Constitution of the United States

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How does the Constitution of the US contradict or come in conflict with itself?

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The most blatant contradiction in the US Constitution involves prohibition of alcohol. In 1918, following the aftermath of World War I, Congress passed the Eighteenth Amendment, which outlawed the sale of beverages containing alcohol content greater than 1.28%. It was ratified by two-thirds of the states the following year. In 1933, however, prohibition was overturned by the ratification of the Twenty-First Amendment.

The prohibition movement developed for decades before its effects took place. The American Temperance Society formed in 1826 and became the hub of the movement. The ATS also played roles in the abolition of slavery and expanding women's rights. But once prohibition was implemented it created underworld criminal networks that profited off bootlegging, leading to the repeal of the Amendment.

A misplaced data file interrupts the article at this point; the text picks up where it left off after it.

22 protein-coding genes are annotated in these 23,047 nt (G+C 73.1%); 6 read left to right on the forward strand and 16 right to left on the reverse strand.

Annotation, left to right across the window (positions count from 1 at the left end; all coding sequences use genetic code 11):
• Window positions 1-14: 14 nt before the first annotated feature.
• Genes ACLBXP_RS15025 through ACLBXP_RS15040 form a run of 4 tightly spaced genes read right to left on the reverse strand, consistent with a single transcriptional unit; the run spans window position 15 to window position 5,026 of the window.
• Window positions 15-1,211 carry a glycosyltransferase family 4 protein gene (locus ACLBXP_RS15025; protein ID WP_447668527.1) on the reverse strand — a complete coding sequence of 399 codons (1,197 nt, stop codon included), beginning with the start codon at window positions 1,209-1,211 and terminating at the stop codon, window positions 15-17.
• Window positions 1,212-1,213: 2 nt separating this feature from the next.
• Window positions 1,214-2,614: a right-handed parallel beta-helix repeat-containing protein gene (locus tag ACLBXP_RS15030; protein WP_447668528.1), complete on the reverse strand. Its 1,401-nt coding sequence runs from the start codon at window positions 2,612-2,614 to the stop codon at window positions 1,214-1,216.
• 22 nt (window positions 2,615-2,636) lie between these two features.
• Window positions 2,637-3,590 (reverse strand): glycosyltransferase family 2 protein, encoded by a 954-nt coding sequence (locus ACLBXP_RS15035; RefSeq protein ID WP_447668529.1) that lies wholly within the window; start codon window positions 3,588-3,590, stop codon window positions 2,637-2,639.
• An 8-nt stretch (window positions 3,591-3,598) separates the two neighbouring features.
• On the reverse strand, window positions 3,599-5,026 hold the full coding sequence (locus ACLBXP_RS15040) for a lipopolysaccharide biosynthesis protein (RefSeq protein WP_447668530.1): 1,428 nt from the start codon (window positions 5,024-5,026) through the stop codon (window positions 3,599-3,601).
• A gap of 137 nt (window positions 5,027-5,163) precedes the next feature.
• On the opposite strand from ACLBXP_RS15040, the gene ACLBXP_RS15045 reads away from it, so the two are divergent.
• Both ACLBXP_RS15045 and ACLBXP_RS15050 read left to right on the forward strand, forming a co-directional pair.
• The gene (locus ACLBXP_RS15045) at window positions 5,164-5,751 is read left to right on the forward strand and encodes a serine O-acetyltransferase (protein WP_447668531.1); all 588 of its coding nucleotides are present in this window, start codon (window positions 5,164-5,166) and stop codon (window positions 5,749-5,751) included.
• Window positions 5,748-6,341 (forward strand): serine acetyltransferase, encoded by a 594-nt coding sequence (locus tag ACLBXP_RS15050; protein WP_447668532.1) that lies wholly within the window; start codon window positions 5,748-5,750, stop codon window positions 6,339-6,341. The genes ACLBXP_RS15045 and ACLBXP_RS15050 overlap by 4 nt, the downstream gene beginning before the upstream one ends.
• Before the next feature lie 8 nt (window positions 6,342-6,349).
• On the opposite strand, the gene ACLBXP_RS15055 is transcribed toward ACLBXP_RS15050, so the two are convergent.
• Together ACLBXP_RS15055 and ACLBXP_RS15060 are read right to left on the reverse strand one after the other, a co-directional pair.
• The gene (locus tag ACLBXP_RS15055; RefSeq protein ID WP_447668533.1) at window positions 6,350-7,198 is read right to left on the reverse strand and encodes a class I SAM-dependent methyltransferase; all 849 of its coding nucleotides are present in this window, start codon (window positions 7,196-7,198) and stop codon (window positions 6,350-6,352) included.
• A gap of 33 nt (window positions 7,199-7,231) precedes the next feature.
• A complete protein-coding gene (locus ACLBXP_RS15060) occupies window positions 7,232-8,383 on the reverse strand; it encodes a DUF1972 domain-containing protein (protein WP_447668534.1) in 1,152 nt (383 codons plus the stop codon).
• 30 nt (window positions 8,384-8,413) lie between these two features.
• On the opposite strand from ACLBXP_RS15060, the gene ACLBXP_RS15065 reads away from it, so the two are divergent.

Other changes within the Constitution raised questions of consistency, such as the topic of taxes. The Sixteenth Amendment gave Congress the power to implement and collect an income tax without apportionment among the several states, which was forbidden in the original Constitution. This amendment was ratified in 1913 after a few decades of controversy.

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Perhaps the most obvious contradiction in the Constitution is the contradiction with regard to slavery.

In the Constitution, all Americans are given the right to various liberties.  For example, the Fifth Amendment guarantees that "no person shall ... be deprived of life, liberty, or property, without due process of law."  This idea is clearly contradicted by the existence of slavery.  Every slave was deprived of his or her liberty by slavery.  Many were deprived of life and none really had any right to property.  Of course, slavery is not explicitly made legal in the Constitution, but it is implicitly accepted in such things as the fugitive slave clause and the three-fifths compromise.  Thus, the Constitution conlicts with itself by both allowing slavery and guaranteeing personal liberty.

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